Greg Lalas
Monday November 12th, 2007

On Sunday, I received this text message from an SI.com soccer editor who shall remain nameless to protect the guilty: "MLS Cup. Yawn."

On the surface, I realize the casual sports fan might think an MLS Cup final devoid of someone with the last name of Blanco or Beckham -- is Brooklyn or Romeo fit? -- is a good remedy for insomnia. And to the suits at MLS HQ, it certainly represents their deepest, darkest fear: low ratings. (Gasp!)

But then I reminded the soccer editor that he is not your everyday SportsCentered lemming. Nor is he a suit. So no yawning allowed. Houston-New England is going to be an MLS Cup for the ages.

Not only are rematches almost always thrilling encounters -- Ali-Frazier anyone? -- but this one also presents an intriguing clash of styles, a contest of philosophical differences about how the game should be played, with the result determining the MLS Cup champion.

So, are you a Houstonian or a New Englander?

Sports freaks, like normal people, generally fall into one of two camps: the artist or the scientist. Some of us embrace the daring, romantic hero, like a Namath or a McEnroe, while others prefer the efficient, lethal assassin, like Unitas or Lendl. Not that we can't appreciate and respect the strengths of the other side, but something in our DNA simply pulls our sympathies one way or the other.

It's what I call the Vision Quest-ion. Do you believe Louden Swain could beat Shooter or not? How you answer this question determines what type of fan you are: If you're with the artists, you say, "Definitely. Louden's passionate, bloody verve could overcome Shooter's superior strength and technique." If you're with the scientists, you say, "Get off the drugs."

In this MLS Cup, the Loudens are with Houston. The Dynamo are efficient, no doubt, but they play with an attacking abandon that will stir your heart. Dwayne De Rosario, Brad Davis and Brian Mullen are all midfield dogfighters who thrill at taking players on and attempting the audacious. Case in point.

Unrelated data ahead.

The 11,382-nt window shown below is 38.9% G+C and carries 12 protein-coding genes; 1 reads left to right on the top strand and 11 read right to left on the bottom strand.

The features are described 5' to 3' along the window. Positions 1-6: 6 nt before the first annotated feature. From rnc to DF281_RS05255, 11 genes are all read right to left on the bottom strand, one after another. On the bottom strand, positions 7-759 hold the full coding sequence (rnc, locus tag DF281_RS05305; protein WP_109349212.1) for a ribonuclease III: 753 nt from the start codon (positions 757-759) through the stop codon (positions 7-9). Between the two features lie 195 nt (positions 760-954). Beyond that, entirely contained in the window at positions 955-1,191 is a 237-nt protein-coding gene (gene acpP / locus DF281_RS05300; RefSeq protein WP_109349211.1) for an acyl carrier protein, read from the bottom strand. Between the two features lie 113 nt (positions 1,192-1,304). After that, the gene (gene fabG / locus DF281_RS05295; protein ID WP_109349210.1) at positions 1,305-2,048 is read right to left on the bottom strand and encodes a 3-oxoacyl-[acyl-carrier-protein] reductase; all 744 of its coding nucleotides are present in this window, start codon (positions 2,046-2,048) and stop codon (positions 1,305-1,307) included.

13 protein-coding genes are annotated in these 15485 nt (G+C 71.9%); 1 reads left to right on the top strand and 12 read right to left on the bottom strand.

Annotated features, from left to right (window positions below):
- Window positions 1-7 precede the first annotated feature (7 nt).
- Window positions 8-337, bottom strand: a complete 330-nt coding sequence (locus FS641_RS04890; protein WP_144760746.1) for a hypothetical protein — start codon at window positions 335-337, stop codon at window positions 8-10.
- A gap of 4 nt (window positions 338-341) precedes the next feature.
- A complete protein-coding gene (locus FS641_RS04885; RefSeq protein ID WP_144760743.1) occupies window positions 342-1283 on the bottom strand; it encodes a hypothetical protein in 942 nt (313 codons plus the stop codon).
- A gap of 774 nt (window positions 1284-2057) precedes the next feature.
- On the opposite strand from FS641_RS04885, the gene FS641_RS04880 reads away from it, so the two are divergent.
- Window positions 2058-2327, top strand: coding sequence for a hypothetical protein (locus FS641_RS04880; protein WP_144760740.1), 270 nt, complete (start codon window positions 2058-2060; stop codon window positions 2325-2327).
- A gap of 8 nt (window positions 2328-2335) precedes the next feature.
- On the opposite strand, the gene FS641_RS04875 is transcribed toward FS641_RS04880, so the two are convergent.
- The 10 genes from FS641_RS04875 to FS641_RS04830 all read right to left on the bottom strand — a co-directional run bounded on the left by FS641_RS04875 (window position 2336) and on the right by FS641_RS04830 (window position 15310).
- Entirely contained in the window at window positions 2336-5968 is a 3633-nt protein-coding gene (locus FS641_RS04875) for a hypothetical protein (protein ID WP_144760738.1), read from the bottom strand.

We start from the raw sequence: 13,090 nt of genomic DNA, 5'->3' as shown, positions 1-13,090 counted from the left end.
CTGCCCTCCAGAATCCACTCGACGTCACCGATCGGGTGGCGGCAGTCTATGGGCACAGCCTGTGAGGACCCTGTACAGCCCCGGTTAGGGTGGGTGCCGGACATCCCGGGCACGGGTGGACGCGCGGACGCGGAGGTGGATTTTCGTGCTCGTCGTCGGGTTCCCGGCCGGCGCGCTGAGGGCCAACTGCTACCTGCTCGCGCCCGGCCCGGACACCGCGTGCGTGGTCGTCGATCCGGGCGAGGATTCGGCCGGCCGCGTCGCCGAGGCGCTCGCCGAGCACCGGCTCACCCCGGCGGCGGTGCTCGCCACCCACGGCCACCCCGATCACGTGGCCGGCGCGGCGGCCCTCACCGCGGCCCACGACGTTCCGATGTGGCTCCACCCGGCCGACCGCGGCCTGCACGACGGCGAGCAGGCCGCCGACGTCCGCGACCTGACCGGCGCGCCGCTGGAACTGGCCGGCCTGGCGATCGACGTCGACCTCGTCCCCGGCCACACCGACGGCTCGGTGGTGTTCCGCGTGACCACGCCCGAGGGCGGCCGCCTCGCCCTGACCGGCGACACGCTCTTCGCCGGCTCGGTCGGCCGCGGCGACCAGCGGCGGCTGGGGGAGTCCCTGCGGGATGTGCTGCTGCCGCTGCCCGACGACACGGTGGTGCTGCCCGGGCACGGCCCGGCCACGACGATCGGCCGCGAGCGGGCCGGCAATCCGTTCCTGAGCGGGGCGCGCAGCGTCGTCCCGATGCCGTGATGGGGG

The back line, led by center back Eddie Robinson and captain Wade Barrett, leads with their hearts, not their heads. The Dynamo had a league-low goals-against average (.77) during the regular season, but Robinson also led the league in yellow cards with 11.

By comparison, the Revolution's back line committed six fewer fouls in the regular season than Robinson had yellow cards. It's emblematic of Steve Nicol's team. The Revolution go about their business with the cool precision of a team of Shooters. (Except for Khano Smith, of course, who plays role of the wacky friend.) Since talismanic Clint Dempsey left for Fulham, the Revs have lacked the funky alchemist who can create something out of nothing. Now they rely on rhythm, efficiency and a deadly ability to breakdown the opponent.

Steve Ralston, Shalrie Joseph and Michael Parkhurst provide a spine that so rarely makes mistakes, you feel like you're watching drones. Up top, Taylor Twellman is the most calculating scorer the league has ever seen -- his bicycle-kick goal last week notwithstanding. Some people have called the Revs boring, while others call them efficient. I'd say they're probably both.

Ultimately, this year's MLS Cup final is a right-brain-vs.-left-brain scenario. Nicol's Revolution will play it close to the vest, looking to slow down the game, stifling Houston's spirited, orange-clad midfield flow before methodically, surgically orchestrating a goal of their own. Conversely, the Dynamo will look to unleash their high-pressure, freestyle circus.

Both these teams are deserving. Depending on what kind of person you are, you'll think one is more deserving that the other.

"And I guess that's why we got to love those people who deserve it like there's no tomorrow," Louden Swain says in Vision Quest. "'Cause when you get right down to it -- there isn't."

For me, I love the Revolution -- after all, I played for them -- but in this one, I think Louden will get the pin.

Referee Jair Marrufo was rightly praised 10 days ago when he courageously called off Christian Gómez's winning goal for D.C. United against the Chicago Fire for a handball. But on Saturday night, he undid all that. After Houston's Nate Jaqua slammed a vicious forearm shiver into Jack Jewsbury's head, Marrufo showed the big Houston attacker a yellow card.

It was a gutless decision, and I find it hard to believe that none of the referees on the field at the time saw the play sufficiently to advise a straight red.

Now, predictably, the league will claim it cannot punish the player. It'll claim it would undermine the referee's authority. That's bull, and everyone knows it. TV technology allows for retrospection in cases like this. It lets us right certain wrongs. The league can and should try to rectify blatant errors like this whenever possible.

That's why I am calling on MLS officials to suspend Jaqua for the MLS Cup final. His blow was deliberate, violent, and uncalled for. It deserves to be punished.

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